redmageshabet:

chazzam:

his-submissive-girl:

mjwatson:

If you claim to be a feminist and you shame girls for wanting to do traditional things like take their husband’s last name or be a house wife then you are doing it all completely wrong.

Feminism isn’t an elite group who defeats gender norms, it’s a group who accepts ALL women’s choices.

I will reblog this every single time I see it.

OK, so I have lots of thinky thoughts on this and I’ve seen this post enough that I really need to express them. I’m sorry in advance for my long-winded rambling.

First of all, I agree with this sentiment 100%. No one should shame anyone for ANY of their life choices, unless those choices are cruel and/or harmful to others. One of my best friends got married a few years back, and asked me to be a bridesmaid. I happily accepted. We’ve been friends for 20 years, and so she absolutely KNOWS my opinions and thoughts on a range of gender issues. My friend had a super-traditional wedding and took her husband’s last name. I imagine if she’d cared about my opinion on that matter, she would have asked for it. She didn’t, so I didn’t offer it. I’ve never offered it, and don’t imagine I ever will. What matters is that her husband is a lovely guy and they are absolutely equals as partners and parents.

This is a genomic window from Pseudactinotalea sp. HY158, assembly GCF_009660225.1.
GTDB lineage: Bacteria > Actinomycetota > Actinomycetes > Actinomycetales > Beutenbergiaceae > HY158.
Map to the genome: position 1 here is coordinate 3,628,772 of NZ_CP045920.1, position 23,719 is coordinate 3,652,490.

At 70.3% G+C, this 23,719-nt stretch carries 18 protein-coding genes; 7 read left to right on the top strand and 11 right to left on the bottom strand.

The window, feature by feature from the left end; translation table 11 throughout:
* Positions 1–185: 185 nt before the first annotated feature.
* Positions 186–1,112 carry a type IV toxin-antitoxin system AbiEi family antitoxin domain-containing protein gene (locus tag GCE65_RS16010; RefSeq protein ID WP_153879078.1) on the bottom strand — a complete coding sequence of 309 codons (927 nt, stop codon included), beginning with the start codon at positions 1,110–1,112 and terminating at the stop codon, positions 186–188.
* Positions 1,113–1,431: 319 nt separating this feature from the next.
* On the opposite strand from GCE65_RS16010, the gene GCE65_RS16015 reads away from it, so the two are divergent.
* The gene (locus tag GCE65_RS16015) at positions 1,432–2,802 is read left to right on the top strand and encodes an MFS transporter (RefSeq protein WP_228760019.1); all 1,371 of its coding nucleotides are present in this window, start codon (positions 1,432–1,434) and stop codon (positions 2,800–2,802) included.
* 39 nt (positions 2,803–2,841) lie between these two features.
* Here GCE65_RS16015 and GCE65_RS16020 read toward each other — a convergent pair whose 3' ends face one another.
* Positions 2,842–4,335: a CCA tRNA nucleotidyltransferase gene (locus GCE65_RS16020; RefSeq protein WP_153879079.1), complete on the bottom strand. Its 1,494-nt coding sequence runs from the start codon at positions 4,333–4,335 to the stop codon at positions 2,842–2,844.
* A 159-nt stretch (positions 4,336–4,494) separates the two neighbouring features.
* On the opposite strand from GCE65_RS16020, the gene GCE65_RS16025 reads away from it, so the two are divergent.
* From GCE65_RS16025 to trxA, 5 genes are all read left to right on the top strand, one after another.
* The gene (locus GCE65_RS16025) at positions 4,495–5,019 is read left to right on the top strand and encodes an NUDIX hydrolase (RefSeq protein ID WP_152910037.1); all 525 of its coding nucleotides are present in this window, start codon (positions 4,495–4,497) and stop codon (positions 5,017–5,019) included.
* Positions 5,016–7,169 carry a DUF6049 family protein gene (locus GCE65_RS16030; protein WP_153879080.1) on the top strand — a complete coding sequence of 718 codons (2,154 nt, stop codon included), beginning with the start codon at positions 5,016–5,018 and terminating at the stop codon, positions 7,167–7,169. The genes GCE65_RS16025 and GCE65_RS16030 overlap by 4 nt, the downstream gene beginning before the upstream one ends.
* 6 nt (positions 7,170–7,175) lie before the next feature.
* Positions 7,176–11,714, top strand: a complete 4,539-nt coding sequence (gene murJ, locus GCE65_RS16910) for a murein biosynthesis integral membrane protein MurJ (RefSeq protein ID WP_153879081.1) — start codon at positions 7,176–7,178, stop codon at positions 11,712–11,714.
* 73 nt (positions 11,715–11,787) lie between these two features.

I have another friend who cannot WAIT to be a stay-at-home mom. We’ve been friends for almost 10 years, and this has always been her dream. She adores the domestic arts and is good at them. She’s also great with kids. Her fiance makes enough money for them to live (modestly but comfortably) on one income, and she just told me they’re going to try for a pregnancy soon. I am so freaking excited for her—she’s going to get to do her dream job! What could be better than that?

So, yes. On an individual basis, we support each other and don’t try and impose the way that we want to live on others. That is a matter of basic good will and respect. But! Yes, there is a but. But this whole concept of “choice feminism” has a really dark side that I don’t think is talked about nearly enough. There is a reason why the practice of a woman automatically taking her husband’s last name bothers me as a general practice. There is a reason why the assumption that if one parent in a heterosexual pairing is going to stay home with the kids, it should be the mom. These opinions don’t exist in a vacuum, and on more than one occasion, I have felt pressured to abandon any and all critical thinking on social issues because choice.